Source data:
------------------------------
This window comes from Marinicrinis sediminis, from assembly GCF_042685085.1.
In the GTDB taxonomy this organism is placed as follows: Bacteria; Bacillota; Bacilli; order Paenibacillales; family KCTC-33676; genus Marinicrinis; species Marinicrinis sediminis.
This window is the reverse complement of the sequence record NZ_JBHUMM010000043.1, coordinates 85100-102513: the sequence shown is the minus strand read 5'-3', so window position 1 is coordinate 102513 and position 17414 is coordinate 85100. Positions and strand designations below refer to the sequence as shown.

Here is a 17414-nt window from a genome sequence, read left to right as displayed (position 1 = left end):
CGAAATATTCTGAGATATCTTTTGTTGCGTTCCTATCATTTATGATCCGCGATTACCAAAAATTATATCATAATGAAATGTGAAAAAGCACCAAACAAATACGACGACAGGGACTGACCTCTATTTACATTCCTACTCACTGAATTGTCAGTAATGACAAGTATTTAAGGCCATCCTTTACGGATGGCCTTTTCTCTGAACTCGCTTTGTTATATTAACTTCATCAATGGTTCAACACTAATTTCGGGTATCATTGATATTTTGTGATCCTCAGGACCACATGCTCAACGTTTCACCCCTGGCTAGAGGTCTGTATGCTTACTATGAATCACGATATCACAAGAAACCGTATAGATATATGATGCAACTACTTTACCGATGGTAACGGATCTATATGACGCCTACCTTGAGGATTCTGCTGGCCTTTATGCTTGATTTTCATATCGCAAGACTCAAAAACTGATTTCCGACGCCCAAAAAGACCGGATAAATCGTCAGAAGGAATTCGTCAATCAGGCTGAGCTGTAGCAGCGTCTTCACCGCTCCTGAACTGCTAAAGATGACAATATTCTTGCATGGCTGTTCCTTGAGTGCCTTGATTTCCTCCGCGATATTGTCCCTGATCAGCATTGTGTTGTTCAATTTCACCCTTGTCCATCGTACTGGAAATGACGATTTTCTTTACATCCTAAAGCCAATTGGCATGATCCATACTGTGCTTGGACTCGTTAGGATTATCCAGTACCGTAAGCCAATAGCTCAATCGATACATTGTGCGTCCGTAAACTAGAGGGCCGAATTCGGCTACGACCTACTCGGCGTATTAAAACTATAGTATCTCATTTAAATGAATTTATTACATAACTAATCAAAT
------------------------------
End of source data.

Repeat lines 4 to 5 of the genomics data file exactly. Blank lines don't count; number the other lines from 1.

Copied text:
Here is a 17414-nt window from a genome sequence, read left to right as displayed (position 1 = left end):
CGAAATATTCTGAGATATCTTTTGTTGCGTTCCTATCATTTATGATCCGCGATTACCAAAAATTATATCATAATGAAATGTGAAAAAGCACCAAACAAATACGACGACAGGGACTGACCTCTATTTACATTCCTACTCACTGAATTGTCAGTAATGACAAGTATTTAAGGCCATCCTTTACGGATGGCCTTTTCTCTGAACTCGCTTTGTTATATTAACTTCATCAATGGTTCAACACTAATTTCGGGTATCATTGATATTTTGTGATCCTCAGGACCACATGCTCAACGTTTCACCCCTGGCTAGAGGTCTGTATGCTTACTATGAATCACGATATCACAAGAAACCGTATAGATATATGATGCAACTACTTTACCGATGGTAACGGATCTATATGACGCCTACCTTGAGGATTCTGCTGGCCTTTATGCTTGATTTTCATATCGCAAGACTCAAAAACTGATTTCCGACGCCCAAAAAGACCGGATAAATCGTCAGAAGGAATTCGTCAATCAGGCTGAGCTGTAGCAGCGTCTTCACCGCTCCTGAACTGCTAAAGATGACAATATTCTTGCATGGCTGTTCCTTGAGTGCCTTGATTTCCTCCGCGATATTGTCCCTGATCAGCATTGTGTTGTTCAATTTCACCCTTGTCCATCGTACTGGAAATGACGATTTTCTTTACATCCTAAAGCCAATTGGCATGATCCATACTGTGCTTGGACTCGTTAGGATTATCCAGTACCGTAAGCCAATAGCTCAATCGATACATTGTGCGTCCGTAAACTAGAGGGCCGAATTCGGCTACGACCTACTCGGCGTATTAAAACTATAGTATCTCATTTAAATGAATTTATTACATAACTAATCAAAT